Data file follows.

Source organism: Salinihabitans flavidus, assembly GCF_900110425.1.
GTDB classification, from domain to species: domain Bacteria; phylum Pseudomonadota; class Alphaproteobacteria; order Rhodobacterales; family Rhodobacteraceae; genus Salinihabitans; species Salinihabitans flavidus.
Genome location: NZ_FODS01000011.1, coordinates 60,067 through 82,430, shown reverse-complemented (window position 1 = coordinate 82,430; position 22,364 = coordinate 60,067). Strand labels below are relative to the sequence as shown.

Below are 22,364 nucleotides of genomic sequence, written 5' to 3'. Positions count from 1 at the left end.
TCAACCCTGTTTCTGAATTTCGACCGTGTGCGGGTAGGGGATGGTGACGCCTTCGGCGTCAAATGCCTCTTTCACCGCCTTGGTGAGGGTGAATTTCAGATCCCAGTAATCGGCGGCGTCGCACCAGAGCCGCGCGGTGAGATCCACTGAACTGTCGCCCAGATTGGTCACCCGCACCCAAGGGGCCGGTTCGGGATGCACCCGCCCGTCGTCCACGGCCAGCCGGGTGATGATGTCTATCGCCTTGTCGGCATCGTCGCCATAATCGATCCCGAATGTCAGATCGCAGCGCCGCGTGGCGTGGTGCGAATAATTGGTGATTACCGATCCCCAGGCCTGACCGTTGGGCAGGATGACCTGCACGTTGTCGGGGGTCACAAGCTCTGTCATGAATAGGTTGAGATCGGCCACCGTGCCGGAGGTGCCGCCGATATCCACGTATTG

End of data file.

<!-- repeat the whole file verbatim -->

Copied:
Source organism: Salinihabitans flavidus, assembly GCF_900110425.1.
GTDB classification, from domain to species: domain Bacteria; phylum Pseudomonadota; class Alphaproteobacteria; order Rhodobacterales; family Rhodobacteraceae; genus Salinihabitans; species Salinihabitans flavidus.
Genome location: NZ_FODS01000011.1, coordinates 60,067 through 82,430, shown reverse-complemented (window position 1 = coordinate 82,430; position 22,364 = coordinate 60,067). Strand labels below are relative to the sequence as shown.

Below are 22,364 nucleotides of genomic sequence, written 5' to 3'. Positions count from 1 at the left end.
TCAACCCTGTTTCTGAATTTCGACCGTGTGCGGGTAGGGGATGGTGACGCCTTCGGCGTCAAATGCCTCTTTCACCGCCTTGGTGAGGGTGAATTTCAGATCCCAGTAATCGGCGGCGTCGCACCAGAGCCGCGCGGTGAGATCCACTGAACTGTCGCCCAGATTGGTCACCCGCACCCAAGGGGCCGGTTCGGGATGCACCCGCCCGTCGTCCACGGCCAGCCGGGTGATGATGTCTATCGCCTTGTCGGCATCGTCGCCATAATCGATCCCGAATGTCAGATCGCAGCGCCGCGTGGCGTGGTGCGAATAATTGGTGATTACCGATCCCCAGGCCTGACCGTTGGGCAGGATGACCTGCACGTTGTCGGGGGTCACAAGCTCTGTCATGAATAGGTTGAGATCGGCCACCGTGCCGGAGGTGCCGCCGATATCCACGTATTG